INSIGHT INTO BEAUTY IIÈþ°Õ¼± - CONTEMPORARY CRAFT INSPIRED BY JAPAN
17 October - early December 2011, London
This is the second exhibition of its kind presenting various aspects of contemporary craft inspired by Japanese materials, techniques and design at the Embassy of Japan. Insight into Beauty are the words of YANAGI Soetsu (1889-1961), who led the Japanese mingei (folk crafts) movement fostering an interest in the aesthetic value of craftsmanship in Japan.
Namiko MURAKOSHI is originally from Okinawa. With references to her homeland and contemporary culture, her pieces bring a sense of fun so characteristic of this part of the world. Ashley HOWARD’s work is informed by a dialogue between Japanese and homespun pottery traditions with ideas of ritual and ceremony underpinning it. Adam BUICK throws shapes based on moon jars, much admired in Korea and Japan and held in high regard by Bernard Leach and his contemporaries. Following Japanese tradition, Gas KIMISHIMA builds simple wood-fired kilns to fire all his work. He makes ceramic utensils inspired by nature for the tea ceremony, not signing his work believing a pot belongs to its owner and not the maker.
Beverly AYLING-SMITH is a textile artist work whose works explore the state of melancholia. Using materials associated with burial, her work encourages a focus on the emotional dimensions in the words grief, loss and absence.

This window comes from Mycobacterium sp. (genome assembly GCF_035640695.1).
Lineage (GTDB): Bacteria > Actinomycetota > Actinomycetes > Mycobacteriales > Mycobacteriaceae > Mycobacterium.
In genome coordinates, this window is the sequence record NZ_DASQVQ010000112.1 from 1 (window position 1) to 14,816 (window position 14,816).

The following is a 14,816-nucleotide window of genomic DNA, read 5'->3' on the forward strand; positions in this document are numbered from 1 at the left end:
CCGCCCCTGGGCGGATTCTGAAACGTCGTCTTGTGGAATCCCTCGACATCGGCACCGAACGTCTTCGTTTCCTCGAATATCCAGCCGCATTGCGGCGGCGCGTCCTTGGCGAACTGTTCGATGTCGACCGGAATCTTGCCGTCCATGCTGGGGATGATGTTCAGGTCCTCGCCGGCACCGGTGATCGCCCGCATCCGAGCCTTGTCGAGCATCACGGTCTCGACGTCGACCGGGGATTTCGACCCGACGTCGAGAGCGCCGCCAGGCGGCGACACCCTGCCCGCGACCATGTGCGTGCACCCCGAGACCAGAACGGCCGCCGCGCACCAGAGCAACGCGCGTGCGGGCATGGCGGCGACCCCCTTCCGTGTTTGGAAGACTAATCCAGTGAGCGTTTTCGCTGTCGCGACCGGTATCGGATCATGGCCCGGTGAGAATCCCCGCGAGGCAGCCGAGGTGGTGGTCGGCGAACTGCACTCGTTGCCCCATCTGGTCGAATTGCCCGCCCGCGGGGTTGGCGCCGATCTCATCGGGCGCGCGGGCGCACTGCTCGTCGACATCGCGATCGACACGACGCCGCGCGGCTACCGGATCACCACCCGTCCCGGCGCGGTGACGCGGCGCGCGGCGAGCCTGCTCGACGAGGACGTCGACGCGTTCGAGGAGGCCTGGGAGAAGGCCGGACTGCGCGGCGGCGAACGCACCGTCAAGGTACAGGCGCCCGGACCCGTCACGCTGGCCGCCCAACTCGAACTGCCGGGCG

Artist Basketmaker, Mary BUTCHER uses natural materials, plastics, wire, strings, cardboard strips and paper to make containers and sculptures in a wide variety of scales and forms. She was the curator of successful touring exhibition, ‘East Weaves West: Basketry from Japan and Britain’.
The worlds of basketry and textile arts blur in the braiding of Jacqui CAREY’s wire and bead kumihimo. Japanese authority on kumihimo, Makiko TADA is largely responsible for the growing international interest in Japanese braiding. She not only explores Japanese techniques but researches work further afield enriching the world of kumihimo. Sandy JESSETT deconstructs ancient Japanese models and Edna GIBSON explores the textures of kumihimo structures both developing new works. Jenny PARRY’s innovative braid series in unorthodox yarns that curve and distort reveal new patterns, rhythms, and shadows through repetition.
This exhibition is a part of Asian Art in London.